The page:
>message of His love for us as individuals, and to worry about what His
>claims are on my life, trying to use discernment as to what can be
>classified as a "foolish and endless" question or a "disputing about
>words" that results in division and anger. Instead, I try to be open
>growing in those things that increase my faith... your geologic
>discussions, though way over my head, fit in the latter category.
>As for baboon parents not telling their kids what's right and wrong,
>there's an assumption build into that: language, morality, "witness
>without the law" to the self - all of which are unverifiable. If mere
>mammals who swim can communicate (dophins, whales, etc.) who are we to
>presume they don't communicate just because we don't understand them?
>Sounds a bit like human pride to me, similar to our modern 20th Century
>pride in our technological expertise as we forget the incredible
>accomplishments of civilizations that built the pyramids, erected
>gigantic stones, made tremendous designs over acres and acres of land,
>laid out precise sun-worship artifacts on the landscape and much more
>too numerous to mention. :)
>I suppose you could forward this message to the asa forum if you
>it worthwhile. I hesitate because I don't feel qualified to address
>On Mon, 6 May 1996, Glenn Morton wrote:
>> Paul Arveson writes:
>> >That is, in order for there to be morality, there have to be laws or
>> > commands defining what is sinful (e.g. Thou shalt not eat from such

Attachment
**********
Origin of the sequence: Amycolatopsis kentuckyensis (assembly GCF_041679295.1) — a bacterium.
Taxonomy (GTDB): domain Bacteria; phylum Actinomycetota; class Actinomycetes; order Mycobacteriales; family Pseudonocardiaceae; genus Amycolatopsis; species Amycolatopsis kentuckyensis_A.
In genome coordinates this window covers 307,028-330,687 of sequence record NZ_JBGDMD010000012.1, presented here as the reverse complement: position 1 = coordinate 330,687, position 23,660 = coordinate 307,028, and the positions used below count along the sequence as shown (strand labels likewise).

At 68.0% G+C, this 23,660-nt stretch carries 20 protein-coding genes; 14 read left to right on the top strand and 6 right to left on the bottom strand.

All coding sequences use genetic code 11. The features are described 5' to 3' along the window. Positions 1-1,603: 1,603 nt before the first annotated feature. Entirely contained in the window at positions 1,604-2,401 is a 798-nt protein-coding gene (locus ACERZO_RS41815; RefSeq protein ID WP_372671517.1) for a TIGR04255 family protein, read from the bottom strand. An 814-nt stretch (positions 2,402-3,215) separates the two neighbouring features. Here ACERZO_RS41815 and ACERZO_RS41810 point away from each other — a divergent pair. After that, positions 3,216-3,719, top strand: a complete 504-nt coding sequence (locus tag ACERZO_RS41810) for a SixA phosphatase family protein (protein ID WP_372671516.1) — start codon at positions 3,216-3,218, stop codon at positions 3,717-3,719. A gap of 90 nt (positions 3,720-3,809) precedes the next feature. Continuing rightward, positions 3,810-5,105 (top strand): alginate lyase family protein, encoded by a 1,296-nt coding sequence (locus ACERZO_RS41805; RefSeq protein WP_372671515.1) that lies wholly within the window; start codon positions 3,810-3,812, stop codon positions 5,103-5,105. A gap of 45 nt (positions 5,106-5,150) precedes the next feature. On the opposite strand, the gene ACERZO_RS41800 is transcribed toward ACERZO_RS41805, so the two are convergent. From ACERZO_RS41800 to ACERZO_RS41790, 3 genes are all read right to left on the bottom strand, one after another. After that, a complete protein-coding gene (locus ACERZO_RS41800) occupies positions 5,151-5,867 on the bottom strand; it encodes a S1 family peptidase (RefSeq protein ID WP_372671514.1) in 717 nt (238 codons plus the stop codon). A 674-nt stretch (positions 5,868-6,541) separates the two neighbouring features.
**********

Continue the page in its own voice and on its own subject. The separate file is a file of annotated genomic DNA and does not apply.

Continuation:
>> such a tree). The existence of laws presupposes that the recipient
>> understands the meaning of the behavior that is condemned, *without
>> having yet experienced it*.
>> >For this reason, sin is meaningless for animals, and meaningful for
>> > humans who have the ability to communicate and understand. For
>> reason, the law is relaxed somewhat in the case of insanity.
>> >So the advent of language -- that is, communication that is complex
>> > enough to describe a hypothetical event, and be understood as such
>> seems to be what is occurring in the story of Adam and Eve.
>> >Any comments?
>> I ran into this account a couple of years ago. It is an interesting
>> example of what you are talking about. In the following, is Paul
>> unethical or "sinful"?
>> "Forming alliances is only the beginning. If it takes smarts for
>> a baboon or monkey to keep track of all the facts in his social
>> relationships, imagine how much intelligence is required when he
>> and his companions begin to lie."
>> "Take Paul, for instance, a young juvenile chacma baboon
>> observed in Ethiopia by Richard Bryne and Andrew Whiten of the
>> University of St. Andrews in Scotland. One day they noticed Paul
>> watching an adult female named Mel dig in the ground for a large
>> grass root. He looked around. There were no other baboons
>> nearby, though the troop was within earshot. Suddenly and with
>> no visible provocation, Paul let out a yell. In an instant his
>> mother appeared, and in a flurry chased the astonished Mel out of
>> sight. Meanwhile, Paul walked over and ate the grass root she
>> left behind."~Donald Johanson and James Shreeve, Lucy's Child,
>> (New York: William Morrow and Co., Inc., 1989), p. 274
>> My little sister used to do this to me all the time. And I used to
> do it
>> to my older brother. The difference is that our parents told us not
> to do
>> it, the baboon parents can't tell their kids that this is wrong.
>> Foundation,Fall and Flood
>> Foundation,Fall and Flood